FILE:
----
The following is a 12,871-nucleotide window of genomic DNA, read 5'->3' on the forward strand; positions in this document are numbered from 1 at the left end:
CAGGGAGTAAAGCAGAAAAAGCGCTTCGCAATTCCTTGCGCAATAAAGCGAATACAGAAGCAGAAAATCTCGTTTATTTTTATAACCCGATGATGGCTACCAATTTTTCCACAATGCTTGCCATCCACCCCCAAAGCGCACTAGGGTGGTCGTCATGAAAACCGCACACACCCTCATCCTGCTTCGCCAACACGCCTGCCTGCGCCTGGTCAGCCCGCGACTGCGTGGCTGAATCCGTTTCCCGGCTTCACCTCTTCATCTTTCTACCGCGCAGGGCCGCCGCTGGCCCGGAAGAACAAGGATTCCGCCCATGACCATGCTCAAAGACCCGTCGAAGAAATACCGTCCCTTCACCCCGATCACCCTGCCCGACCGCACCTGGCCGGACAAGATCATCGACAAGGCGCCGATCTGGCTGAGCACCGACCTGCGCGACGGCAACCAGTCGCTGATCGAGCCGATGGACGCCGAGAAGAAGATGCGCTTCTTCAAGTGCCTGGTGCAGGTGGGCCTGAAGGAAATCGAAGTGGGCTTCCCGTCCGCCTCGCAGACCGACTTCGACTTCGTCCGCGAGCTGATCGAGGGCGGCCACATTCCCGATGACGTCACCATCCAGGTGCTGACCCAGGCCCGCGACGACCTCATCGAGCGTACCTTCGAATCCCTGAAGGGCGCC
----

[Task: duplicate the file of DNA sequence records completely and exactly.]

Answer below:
The following is a 12,871-nucleotide window of genomic DNA, read 5'->3' on the forward strand; positions in this document are numbered from 1 at the left end:
CAGGGAGTAAAGCAGAAAAAGCGCTTCGCAATTCCTTGCGCAATAAAGCGAATACAGAAGCAGAAAATCTCGTTTATTTTTATAACCCGATGATGGCTACCAATTTTTCCACAATGCTTGCCATCCACCCCCAAAGCGCACTAGGGTGGTCGTCATGAAAACCGCACACACCCTCATCCTGCTTCGCCAACACGCCTGCCTGCGCCTGGTCAGCCCGCGACTGCGTGGCTGAATCCGTTTCCCGGCTTCACCTCTTCATCTTTCTACCGCGCAGGGCCGCCGCTGGCCCGGAAGAACAAGGATTCCGCCCATGACCATGCTCAAAGACCCGTCGAAGAAATACCGTCCCTTCACCCCGATCACCCTGCCCGACCGCACCTGGCCGGACAAGATCATCGACAAGGCGCCGATCTGGCTGAGCACCGACCTGCGCGACGGCAACCAGTCGCTGATCGAGCCGATGGACGCCGAGAAGAAGATGCGCTTCTTCAAGTGCCTGGTGCAGGTGGGCCTGAAGGAAATCGAAGTGGGCTTCCCGTCCGCCTCGCAGACCGACTTCGACTTCGTCCGCGAGCTGATCGAGGGCGGCCACATTCCCGATGACGTCACCATCCAGGTGCTGACCCAGGCCCGCGACGACCTCATCGAGCGTACCTTCGAATCCCTGAAGGGCGCC